Feb 08, 2012
The number of mainland mothers giving birth in emergency wards of Hong Kong’s public hospitals has dropped by at least one-third recently, the health minister said on Wednesday.
The numbers have declined to fewer than 20 per week in the past three weeks, from a weekly average of 30 to 40 in recent months, said Secretary for Food and Health Dr York Chow Yat-ngok, speaking outside a Legislative Council meeting.
He said the decline may be the result of measures announced last month to limit the number of non-local mothers’ births in the city. “It is too soon to say whether it shows that they [the measures announced by the chief executive last month to tackle the problem] are effective, but I believe they will be effective in the long run.”
Despite the recent decrease, the 179 births last month by mainlanders was still double the 86 in January last year.
Some mainland mothers have been unable to reserve obstetrics services after the government set a quota of 3,400 births for non-local women giving birth in public hospitals this year – down from 10,000 last year. Instead, many resort to using hospital emergency wards.
During a discussion on the matter in the Legislative Council on Wednesday morning, lawmaker Andrew Cheng Kar-foo suggested the government consider penalising mainland mothers from using emergency wards for deliveries without prior pre-natal checks. The current practice could be dangerous for babies, and such a law would have a rationale similar to that for the child neglect law, he said.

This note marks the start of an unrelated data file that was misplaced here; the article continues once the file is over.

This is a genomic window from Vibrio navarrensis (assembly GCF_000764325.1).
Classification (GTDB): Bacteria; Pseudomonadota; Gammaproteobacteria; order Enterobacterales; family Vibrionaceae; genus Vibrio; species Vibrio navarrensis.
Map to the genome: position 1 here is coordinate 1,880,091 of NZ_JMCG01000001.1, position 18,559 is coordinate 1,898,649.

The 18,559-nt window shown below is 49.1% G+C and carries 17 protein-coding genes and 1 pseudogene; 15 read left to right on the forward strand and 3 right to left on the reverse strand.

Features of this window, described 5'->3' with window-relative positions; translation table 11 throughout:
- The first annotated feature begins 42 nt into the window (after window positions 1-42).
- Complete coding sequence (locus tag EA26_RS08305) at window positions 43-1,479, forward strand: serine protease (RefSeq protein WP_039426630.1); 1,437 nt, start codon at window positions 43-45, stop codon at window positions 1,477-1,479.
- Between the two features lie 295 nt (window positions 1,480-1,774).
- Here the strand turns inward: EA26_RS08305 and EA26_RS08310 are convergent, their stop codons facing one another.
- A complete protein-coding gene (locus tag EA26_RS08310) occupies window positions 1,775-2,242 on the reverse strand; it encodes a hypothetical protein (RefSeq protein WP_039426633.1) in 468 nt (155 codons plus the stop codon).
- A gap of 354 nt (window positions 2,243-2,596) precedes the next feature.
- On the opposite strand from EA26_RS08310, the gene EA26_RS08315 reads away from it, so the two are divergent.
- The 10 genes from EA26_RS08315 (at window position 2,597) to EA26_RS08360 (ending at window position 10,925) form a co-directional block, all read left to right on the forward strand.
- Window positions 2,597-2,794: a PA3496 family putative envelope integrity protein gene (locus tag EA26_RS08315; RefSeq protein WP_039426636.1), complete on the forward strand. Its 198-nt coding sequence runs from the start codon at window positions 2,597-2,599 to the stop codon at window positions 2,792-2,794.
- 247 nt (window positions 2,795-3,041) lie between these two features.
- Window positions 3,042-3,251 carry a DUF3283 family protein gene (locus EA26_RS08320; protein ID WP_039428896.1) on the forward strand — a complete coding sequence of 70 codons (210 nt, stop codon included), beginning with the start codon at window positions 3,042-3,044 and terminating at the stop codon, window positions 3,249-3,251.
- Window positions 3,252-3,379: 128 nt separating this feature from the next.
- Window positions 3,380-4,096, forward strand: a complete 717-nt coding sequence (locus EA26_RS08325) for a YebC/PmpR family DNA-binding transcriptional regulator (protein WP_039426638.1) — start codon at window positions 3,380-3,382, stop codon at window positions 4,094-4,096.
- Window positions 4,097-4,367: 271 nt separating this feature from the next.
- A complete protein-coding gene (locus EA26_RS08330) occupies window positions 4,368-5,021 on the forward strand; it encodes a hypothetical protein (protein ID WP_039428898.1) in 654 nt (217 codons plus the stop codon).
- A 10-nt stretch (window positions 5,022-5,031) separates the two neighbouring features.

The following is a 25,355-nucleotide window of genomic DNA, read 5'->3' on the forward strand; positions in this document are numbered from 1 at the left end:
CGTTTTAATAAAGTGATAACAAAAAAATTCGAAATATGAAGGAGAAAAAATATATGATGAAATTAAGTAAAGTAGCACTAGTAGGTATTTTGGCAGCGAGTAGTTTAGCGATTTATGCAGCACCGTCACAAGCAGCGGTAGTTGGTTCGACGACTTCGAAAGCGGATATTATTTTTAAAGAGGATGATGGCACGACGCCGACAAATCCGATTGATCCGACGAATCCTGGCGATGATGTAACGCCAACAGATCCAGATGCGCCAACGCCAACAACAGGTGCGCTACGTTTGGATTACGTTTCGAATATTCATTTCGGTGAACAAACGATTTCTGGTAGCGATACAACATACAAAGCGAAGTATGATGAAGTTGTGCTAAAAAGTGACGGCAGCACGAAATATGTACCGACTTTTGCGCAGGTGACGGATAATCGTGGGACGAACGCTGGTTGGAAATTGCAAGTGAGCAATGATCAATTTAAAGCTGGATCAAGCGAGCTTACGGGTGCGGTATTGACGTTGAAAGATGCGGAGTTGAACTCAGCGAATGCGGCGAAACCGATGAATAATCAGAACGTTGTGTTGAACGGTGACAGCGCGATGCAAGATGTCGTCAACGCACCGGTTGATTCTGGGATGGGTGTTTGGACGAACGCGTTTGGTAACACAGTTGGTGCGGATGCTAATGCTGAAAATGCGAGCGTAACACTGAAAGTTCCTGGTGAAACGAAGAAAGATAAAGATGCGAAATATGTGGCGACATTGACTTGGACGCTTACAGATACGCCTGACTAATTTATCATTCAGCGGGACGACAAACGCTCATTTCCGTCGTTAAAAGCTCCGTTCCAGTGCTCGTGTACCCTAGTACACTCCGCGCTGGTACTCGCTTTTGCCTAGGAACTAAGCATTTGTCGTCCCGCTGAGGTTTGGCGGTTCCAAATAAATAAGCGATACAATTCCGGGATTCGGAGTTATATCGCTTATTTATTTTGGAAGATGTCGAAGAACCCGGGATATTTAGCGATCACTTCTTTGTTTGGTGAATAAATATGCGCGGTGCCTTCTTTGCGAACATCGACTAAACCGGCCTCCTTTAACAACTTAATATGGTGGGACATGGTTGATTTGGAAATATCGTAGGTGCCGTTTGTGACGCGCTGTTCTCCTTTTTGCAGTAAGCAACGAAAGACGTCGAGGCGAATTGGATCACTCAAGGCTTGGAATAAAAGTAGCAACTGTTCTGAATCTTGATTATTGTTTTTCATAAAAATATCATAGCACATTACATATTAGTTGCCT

Chow said the government would study the proposal.
Last month’s measures to limit births by mainlanders in Hong Kong include working with the mainland government to combat agents and vehicles bringing such women to Hong Kong, stepping up efforts to intercept non-local pregnant women at immigration control points, strengthening enforcement against unlicensed guesthouses and reviewing the fee for non-local pregnant women giving birth at emergency wards.
The number of emergency births in the city involving pregnant mainlanders who slipped through border checks almost tripled last year. The growing number is adding to the burden on public hospitals, which are having to cope with fewer maternity professionals. (SCMP)
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